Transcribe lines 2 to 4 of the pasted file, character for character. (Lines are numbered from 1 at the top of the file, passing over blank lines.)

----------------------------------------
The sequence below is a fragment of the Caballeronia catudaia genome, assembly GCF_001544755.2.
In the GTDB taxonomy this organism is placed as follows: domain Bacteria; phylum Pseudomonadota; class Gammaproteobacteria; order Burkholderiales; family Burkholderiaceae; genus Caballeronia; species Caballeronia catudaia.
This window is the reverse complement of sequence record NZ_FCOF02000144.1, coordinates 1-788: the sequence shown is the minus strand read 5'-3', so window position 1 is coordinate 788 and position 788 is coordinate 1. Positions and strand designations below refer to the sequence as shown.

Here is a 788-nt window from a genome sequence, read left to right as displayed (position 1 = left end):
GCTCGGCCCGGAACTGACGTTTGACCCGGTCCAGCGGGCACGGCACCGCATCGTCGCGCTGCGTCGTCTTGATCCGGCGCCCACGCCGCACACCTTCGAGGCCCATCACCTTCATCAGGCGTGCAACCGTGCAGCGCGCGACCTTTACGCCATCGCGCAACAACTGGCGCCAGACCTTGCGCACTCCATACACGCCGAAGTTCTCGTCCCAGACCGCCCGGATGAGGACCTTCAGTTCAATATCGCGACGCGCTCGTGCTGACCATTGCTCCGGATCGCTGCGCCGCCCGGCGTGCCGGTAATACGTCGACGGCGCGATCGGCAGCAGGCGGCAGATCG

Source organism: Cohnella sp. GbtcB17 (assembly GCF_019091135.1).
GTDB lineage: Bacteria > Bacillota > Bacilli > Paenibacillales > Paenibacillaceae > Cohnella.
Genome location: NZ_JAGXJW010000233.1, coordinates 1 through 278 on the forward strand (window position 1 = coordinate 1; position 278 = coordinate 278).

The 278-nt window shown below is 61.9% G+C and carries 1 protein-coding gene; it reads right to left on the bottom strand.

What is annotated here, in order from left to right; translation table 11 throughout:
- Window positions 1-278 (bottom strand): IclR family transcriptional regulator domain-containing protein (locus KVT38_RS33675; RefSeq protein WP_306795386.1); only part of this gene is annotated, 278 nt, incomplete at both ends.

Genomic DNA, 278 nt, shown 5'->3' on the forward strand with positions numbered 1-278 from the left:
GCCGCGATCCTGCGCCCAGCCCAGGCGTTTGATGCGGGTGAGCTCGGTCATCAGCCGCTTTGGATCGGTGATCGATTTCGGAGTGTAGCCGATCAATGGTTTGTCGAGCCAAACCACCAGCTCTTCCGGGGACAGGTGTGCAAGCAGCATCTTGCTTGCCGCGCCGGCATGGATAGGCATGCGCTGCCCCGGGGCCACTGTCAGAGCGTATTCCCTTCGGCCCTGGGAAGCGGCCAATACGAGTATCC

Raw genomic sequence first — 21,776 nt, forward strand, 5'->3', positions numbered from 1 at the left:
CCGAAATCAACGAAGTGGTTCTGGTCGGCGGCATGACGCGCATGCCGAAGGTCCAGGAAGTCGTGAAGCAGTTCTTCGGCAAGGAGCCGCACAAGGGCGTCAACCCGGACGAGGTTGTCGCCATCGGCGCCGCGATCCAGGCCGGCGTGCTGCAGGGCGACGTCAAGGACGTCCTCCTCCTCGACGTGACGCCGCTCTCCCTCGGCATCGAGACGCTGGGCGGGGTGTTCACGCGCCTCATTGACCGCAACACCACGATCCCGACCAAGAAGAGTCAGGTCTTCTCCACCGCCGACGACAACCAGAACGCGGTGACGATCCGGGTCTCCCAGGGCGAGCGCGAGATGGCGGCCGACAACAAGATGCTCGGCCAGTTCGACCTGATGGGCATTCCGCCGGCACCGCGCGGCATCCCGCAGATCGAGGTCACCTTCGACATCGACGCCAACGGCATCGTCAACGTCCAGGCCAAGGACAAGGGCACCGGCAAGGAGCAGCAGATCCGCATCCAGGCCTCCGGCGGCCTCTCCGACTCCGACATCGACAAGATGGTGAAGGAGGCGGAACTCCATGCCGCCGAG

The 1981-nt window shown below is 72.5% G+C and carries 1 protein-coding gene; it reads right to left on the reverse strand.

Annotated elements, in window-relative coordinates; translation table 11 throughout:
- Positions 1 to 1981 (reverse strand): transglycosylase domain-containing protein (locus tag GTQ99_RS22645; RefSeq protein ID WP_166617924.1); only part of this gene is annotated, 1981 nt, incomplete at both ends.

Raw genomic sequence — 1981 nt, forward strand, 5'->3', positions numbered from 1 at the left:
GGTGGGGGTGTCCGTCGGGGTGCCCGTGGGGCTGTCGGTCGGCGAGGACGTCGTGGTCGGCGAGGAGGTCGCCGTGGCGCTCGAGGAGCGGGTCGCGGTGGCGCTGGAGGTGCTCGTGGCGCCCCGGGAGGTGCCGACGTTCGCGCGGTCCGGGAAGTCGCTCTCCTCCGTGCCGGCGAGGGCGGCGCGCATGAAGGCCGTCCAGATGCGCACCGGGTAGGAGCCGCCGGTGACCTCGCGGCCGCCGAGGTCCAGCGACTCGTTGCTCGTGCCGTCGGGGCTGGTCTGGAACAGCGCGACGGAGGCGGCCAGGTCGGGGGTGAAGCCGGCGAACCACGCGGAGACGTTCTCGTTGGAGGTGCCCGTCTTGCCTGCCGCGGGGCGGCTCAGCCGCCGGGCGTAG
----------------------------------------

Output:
In the GTDB taxonomy this organism is placed as follows: domain Bacteria; phylum Pseudomonadota; class Gammaproteobacteria; order Burkholderiales; family Burkholderiaceae; genus Caballeronia; species Caballeronia catudaia.
This window is the reverse complement of sequence record NZ_FCOF02000144.1, coordinates 1-788: the sequence shown is the minus strand read 5'-3', so window position 1 is coordinate 788 and position 788 is coordinate 1. Positions and strand designations below refer to the sequence as shown.

Here is a 788-nt window from a genome sequence, read left to right as displayed (position 1 = left end):